1:29pm Wednesday 20th February 2013
By Anna Slater
There is no “silver bullet” to tackling anti-social behaviour, according to a new senior policeman who aims to stamp it out for good in Borehamwood.
But Neighbourhood Inspector for Hertsmere Richard Johnson, who joined the force two weeks ago, plans to make beating anti-social behaviour in Borehamwood his top priority.
The stern warning comes as residents in Crown Road, Alban Crescent and Eldon Avenue claim they are being taunted by yobs as young as 14 and fear the youths could end up “killing someone”.
Insp Johnson said officers have started regular patrols to deter the rowdy children or to catch them in the act.
But he admitted it would not be an easy fix because things were not always “black and white”.
He added: “It is very difficult because they are just children and we need to work out the best way to stop them making residents’ lives a misery.
“They are not all bad; most of the time they are just bored, so I am looking into diversion schemes to give them something else to focus on.
“It is hard to help the children without their parents' support. Sometimes we send the parents on parenting courses. This is not a punishment – it is a way to help them control their teenagers.
“At other times parents are threatened with evictions to make them scared they will lose their homes – usually it makes them stop their children's bad behaviour.
“We can also contact social services. Children causing trouble are usually already known to them.”
Children can be handed anti-social behaviour orders (ASBOs) if they causing a nuisance to residents, banning them from being in a certain place at certain times.
The force can also issue acceptable behaviour agreements, forbidding them from carrying out acts that are considered anti-social, but not serious enough to warrant an ASBO.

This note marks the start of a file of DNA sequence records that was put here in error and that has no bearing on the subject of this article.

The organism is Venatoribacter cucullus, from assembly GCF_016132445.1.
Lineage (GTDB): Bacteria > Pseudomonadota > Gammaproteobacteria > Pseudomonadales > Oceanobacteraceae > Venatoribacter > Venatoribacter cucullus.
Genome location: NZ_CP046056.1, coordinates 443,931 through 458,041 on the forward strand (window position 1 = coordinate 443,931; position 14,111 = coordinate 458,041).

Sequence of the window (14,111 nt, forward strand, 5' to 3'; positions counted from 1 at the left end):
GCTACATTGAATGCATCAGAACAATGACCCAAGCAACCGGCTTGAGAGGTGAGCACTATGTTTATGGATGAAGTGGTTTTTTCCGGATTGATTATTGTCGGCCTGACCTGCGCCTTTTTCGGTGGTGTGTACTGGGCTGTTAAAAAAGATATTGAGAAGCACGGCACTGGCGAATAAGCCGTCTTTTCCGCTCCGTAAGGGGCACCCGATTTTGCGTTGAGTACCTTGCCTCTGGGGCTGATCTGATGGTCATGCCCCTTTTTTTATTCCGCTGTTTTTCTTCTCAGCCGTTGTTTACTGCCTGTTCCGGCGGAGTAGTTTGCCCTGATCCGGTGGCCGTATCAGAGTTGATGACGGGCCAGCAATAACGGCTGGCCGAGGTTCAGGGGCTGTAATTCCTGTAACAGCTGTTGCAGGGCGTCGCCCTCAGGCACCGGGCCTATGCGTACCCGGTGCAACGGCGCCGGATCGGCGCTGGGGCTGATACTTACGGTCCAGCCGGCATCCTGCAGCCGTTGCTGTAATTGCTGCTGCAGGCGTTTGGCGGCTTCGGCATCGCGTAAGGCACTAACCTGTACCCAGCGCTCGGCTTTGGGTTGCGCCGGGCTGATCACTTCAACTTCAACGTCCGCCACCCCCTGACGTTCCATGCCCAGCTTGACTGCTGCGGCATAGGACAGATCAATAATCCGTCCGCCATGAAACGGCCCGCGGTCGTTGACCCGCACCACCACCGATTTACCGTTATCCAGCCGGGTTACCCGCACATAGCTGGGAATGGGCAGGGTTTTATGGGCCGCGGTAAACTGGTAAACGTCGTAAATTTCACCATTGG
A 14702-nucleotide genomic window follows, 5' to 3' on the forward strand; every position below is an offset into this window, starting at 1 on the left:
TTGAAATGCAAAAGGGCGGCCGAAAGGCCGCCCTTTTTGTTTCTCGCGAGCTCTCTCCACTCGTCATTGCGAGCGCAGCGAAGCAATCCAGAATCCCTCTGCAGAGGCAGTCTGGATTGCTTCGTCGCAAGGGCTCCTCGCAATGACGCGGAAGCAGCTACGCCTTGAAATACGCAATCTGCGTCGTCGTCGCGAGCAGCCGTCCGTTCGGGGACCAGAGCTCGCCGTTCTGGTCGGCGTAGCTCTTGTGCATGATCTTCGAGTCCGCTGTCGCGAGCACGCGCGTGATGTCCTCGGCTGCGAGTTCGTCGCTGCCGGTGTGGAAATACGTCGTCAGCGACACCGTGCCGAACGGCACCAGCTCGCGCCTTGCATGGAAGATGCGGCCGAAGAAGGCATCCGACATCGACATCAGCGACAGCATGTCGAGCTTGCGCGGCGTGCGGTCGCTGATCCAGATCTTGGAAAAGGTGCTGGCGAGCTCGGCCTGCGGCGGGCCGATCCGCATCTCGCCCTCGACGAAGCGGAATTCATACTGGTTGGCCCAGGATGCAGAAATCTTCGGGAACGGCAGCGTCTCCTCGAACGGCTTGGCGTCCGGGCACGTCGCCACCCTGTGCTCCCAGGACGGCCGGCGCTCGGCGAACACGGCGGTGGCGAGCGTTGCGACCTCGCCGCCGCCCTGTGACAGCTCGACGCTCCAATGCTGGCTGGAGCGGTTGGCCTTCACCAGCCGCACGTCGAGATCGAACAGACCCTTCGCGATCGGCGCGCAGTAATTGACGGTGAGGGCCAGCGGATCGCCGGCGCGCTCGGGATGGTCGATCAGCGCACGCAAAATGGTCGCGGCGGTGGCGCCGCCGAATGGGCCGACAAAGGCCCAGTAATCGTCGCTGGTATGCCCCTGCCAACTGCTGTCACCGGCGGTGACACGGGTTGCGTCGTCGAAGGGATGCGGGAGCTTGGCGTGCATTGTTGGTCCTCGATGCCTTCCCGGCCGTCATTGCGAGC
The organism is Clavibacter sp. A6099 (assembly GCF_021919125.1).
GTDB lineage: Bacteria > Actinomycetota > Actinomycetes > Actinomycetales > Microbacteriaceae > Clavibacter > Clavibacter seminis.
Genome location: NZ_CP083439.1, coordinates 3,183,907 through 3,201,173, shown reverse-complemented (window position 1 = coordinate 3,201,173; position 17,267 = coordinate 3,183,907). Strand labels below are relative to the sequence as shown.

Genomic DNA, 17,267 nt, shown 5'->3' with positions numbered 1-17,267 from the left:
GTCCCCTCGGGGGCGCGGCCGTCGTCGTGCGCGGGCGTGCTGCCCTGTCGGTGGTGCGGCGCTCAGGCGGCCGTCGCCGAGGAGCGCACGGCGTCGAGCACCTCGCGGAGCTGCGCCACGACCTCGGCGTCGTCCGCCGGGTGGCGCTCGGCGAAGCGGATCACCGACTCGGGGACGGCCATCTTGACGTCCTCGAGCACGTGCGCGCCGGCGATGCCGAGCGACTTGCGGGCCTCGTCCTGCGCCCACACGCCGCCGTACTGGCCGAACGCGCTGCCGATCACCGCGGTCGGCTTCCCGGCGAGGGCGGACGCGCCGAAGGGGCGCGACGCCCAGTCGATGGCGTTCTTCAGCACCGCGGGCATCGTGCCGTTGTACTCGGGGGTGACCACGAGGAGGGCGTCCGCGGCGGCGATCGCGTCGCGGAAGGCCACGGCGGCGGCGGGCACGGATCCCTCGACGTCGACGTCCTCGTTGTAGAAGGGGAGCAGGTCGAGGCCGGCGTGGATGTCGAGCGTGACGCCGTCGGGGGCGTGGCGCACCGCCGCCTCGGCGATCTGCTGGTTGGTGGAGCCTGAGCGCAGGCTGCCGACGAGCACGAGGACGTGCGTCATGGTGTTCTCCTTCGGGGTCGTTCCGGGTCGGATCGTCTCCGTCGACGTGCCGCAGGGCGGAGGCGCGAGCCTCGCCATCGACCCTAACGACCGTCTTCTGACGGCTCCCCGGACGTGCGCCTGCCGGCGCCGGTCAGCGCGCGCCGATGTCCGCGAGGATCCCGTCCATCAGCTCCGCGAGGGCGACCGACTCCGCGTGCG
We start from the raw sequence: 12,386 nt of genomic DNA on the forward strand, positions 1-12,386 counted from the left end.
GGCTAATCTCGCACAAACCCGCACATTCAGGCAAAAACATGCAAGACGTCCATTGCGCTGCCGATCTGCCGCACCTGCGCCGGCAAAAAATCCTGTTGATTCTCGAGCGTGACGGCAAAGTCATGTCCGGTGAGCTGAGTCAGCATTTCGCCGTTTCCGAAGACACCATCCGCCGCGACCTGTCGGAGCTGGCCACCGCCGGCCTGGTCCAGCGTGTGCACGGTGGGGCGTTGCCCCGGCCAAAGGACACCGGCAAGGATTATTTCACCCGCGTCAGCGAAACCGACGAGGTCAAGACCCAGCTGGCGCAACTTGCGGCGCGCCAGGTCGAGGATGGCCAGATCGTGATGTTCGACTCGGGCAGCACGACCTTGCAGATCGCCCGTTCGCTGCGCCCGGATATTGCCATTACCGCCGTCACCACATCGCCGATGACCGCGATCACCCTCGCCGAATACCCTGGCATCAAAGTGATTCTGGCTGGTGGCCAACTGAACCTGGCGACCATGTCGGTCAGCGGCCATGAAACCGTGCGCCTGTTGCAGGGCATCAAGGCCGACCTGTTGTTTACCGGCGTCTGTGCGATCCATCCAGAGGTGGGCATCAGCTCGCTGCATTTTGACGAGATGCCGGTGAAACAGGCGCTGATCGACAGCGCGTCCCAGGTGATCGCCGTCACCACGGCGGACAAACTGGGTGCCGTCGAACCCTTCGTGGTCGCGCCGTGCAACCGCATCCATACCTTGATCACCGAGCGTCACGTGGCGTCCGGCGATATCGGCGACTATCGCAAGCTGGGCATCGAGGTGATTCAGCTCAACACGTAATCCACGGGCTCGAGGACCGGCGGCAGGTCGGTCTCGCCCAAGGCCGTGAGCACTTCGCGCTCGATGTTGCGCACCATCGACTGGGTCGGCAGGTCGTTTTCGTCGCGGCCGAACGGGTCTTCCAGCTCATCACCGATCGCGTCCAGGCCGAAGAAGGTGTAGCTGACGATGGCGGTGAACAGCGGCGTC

Last year, a six-month dispersal order was created in Alban Crescent to give police powers to break up groups of two or more people harassing residents in the area.
Residents in the anti-social behaviour hot-spots have called on the council to install CCTV cameras in the area – but Inspector Johnson said this would have to be justified.
He added: “Some people think cameras are quite intrusive, so we have to think about residents on the street and their privacy before we go ahead with anything.
“We do take everything very seriously though and know some victims are more vulnerable than others, so we try to give people the best service we can.”
Insp Johnson said it is important to be as sensitive as possible when dealing with crime.
“Sometimes we put measures in and there is a period of calm but it starts up again, so we need to find out what works.
“We need to be absolutely sure we are punishing the right child. There is no silver bullet to tackling this – but I hope to be a fresh pair of eyes in the area to help stop it from happening.”
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